A second thing I mentioned earlier is don’t confuse planning and strategy with execution, execution always makes a difference. You get these great reports written by the Mackenzie’s or the banks of the world and they’re fabulous and they’re fabulous in their complexity. They cannot be executed by any company on their own, it’s a fulltime employment act for them because the only people smart enough and brilliant enough to execute it are themselves. No company can do it. As I said it always takes twice as long, costs three times as much as you want so have a fallback plan of where you’re gonna get that money or time.
In my view it’s not price, it’s value the customer is looking for and today’s world is a knee-jerk reaction to make it cheaper we’ll sell more. I don’t think that that’s what the customer wants, but if you don’t have anything other than price to sell then that’s probably what they want. You have to keep your plans flexible because the only constant you’re gonna see is change and change creates opportunity if you’re open to it but if you keep fighting it, it’s not there.
I would say there is a key thing and that is you need to motivate your people and there’s a simple way to do that and that is hire motivated people. You can’t take somebody who’s not motivated and come up with some pay scheme or some pats on the back that really long term going to make them a really beneficial employee, it just doesn’t happen. Final thing I’d say is you’ve gotta differentiate in everything you do. There’s so much noise in the marketplace right now. There’s 500,000 registered brands that exist out there, people see about 700,000 ads each year on all the different media that they look at. With that being said, I mean how do you rise above it, how do you get noticed?
The simple way to do that is differentiate your offering, don’t be like anybody else. And it can be done pretty simply and it doesn’t have to be very costly. But if you don’t differentiate yourself, you’re just gonna get swamped and all your advertising dollars are just gonna be wasted.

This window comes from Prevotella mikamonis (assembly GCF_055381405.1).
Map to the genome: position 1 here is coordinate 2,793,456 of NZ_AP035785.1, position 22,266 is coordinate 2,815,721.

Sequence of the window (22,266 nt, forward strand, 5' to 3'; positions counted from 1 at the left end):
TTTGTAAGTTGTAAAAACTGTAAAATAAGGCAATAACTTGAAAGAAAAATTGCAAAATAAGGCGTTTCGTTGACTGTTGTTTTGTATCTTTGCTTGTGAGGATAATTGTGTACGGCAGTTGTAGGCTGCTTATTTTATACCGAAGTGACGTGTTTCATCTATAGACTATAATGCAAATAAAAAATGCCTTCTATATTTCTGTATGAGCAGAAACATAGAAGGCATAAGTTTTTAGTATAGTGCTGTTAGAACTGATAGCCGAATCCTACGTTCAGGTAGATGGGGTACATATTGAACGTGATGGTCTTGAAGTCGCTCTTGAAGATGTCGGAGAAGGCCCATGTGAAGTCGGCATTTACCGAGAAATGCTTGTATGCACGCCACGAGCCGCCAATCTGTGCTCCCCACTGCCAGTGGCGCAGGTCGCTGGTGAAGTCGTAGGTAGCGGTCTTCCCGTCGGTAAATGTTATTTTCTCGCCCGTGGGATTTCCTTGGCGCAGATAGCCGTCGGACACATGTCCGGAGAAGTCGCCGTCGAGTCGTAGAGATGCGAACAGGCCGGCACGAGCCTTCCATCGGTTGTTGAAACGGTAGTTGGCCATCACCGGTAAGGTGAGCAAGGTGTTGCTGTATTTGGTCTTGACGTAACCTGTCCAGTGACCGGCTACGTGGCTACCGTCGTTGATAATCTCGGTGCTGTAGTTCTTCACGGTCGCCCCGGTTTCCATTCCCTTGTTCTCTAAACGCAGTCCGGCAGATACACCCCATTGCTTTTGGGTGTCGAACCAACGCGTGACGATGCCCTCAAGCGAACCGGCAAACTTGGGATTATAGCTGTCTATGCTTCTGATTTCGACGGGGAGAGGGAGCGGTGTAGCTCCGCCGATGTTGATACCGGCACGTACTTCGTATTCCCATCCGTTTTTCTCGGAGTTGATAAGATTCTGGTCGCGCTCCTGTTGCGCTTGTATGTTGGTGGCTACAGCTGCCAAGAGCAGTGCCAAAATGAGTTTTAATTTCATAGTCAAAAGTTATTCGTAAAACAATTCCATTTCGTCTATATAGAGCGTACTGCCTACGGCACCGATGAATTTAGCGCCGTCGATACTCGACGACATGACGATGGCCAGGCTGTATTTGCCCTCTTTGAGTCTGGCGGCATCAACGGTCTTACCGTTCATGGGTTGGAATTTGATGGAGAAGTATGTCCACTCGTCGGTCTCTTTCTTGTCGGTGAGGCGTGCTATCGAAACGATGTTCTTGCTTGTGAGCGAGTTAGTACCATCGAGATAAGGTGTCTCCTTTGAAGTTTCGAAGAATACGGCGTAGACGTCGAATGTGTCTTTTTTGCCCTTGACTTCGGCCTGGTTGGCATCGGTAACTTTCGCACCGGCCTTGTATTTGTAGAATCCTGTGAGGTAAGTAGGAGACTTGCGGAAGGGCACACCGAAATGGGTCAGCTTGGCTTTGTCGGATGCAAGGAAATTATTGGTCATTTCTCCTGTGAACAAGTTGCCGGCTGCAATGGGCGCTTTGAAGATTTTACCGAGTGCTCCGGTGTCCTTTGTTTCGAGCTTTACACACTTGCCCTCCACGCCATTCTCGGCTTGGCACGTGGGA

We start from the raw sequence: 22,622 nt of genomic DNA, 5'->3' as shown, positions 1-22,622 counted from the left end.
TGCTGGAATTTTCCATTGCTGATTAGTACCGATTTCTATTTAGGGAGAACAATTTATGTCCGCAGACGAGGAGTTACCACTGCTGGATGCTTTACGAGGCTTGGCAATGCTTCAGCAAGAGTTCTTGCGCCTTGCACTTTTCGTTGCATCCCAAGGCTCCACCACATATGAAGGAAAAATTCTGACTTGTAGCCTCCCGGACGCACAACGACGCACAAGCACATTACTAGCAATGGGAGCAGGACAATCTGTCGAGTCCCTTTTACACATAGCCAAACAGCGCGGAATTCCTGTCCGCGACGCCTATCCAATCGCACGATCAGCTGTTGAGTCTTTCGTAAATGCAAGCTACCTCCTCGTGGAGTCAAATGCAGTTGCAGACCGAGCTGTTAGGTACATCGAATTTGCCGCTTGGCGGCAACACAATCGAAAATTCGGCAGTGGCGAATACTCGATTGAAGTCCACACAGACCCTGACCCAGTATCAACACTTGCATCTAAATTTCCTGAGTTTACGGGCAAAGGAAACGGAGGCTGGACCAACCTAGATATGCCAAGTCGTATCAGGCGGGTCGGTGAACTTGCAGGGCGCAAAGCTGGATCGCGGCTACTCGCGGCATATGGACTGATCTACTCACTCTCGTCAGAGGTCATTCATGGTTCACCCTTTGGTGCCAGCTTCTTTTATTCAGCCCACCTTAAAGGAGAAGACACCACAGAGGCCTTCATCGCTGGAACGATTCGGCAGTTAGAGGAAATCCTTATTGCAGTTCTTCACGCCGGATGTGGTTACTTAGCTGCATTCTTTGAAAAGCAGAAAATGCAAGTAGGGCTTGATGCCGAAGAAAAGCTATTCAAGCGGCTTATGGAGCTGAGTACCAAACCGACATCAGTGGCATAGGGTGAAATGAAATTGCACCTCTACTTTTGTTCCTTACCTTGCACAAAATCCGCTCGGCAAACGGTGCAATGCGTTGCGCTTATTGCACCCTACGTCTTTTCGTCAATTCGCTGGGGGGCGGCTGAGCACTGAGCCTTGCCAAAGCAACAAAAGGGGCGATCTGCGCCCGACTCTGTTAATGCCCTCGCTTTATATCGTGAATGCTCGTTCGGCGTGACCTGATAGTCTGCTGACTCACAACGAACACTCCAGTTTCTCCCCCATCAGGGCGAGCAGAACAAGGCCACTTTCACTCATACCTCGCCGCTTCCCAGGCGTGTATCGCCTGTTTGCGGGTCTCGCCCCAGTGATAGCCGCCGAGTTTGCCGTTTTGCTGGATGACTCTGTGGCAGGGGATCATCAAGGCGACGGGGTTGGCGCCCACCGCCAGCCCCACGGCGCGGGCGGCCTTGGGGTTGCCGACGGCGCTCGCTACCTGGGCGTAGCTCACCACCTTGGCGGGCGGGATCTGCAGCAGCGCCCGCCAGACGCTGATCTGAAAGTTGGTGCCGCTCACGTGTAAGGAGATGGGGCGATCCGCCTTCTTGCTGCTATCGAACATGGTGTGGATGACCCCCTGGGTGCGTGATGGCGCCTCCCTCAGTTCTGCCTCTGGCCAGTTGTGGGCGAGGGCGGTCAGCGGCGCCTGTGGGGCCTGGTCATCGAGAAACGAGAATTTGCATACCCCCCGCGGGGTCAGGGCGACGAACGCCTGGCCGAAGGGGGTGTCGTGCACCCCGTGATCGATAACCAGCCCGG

Nathan: Look, thank you so much Hap, that was amazing. Last question, where is the best place people could find you and purchase your latest book?
Hap: Well. The book if you go to Amazon they have both of the books on there. Amazon is the biggest seller of books and I’d like it to be in more of the small books and it is but little boutique. Some of but Amazon for sure is a good place to do it. And then I’m available on LinkedIn, I’m available through those processes and I’m pretty good at getting back to people if I’m not totally swamped and people can communicate with me that way. And of course, there’s a lot of me online of things where I have spoken at various events once when I was back at North Face talking about the DNA of North Face. That’s on there so if people are interested in learning more, it is a little bit broader than the time that Nathan you and I have had together.
Nathan: Awesome we’ll look, thank you so much and look I have one dying questions I have. How did you know when to sell the company?
Hap: Because it wasn’t fun anymore. I ended up because we were growing so rapidly, I was constantly fundraising. And fundraising is a hustle, wasn’t what I got into the business for. I like product, I like motivating people, I like training people, in fact, 11 of the people that worked for me ended up running companies in the outdoor business. All that stuff was really exciting to me but going back, bringing in people the more people you bring in the more diversion of opinions you have, the more hustles you have or the more time you have to spend getting everybody on the same page. And so I found that we were growing so rapidly that every six months I was back in that cycle again. So I kind of said if I wanted to be an investment banker I should have gone in investment banking, not go into the North Face and be an investment banker.
Nathan: I see, and with that sale…sorry last question with that sale were you looking for the sale or that person that came…the company came to you?
Hap: No, we decided to look for the sale.
Nathan: Yeah, okay, awesome. Well, look, thank you so much for your time Hap. It’s been amazing speaking to you, we’ve got so much awesome goal from you. We’ll just wrap there but thank you so much.
Hap: Perfect Nathan, well thank you and I enjoyed chatting with you.
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- Conquering the North Face: An Adventure in Leadership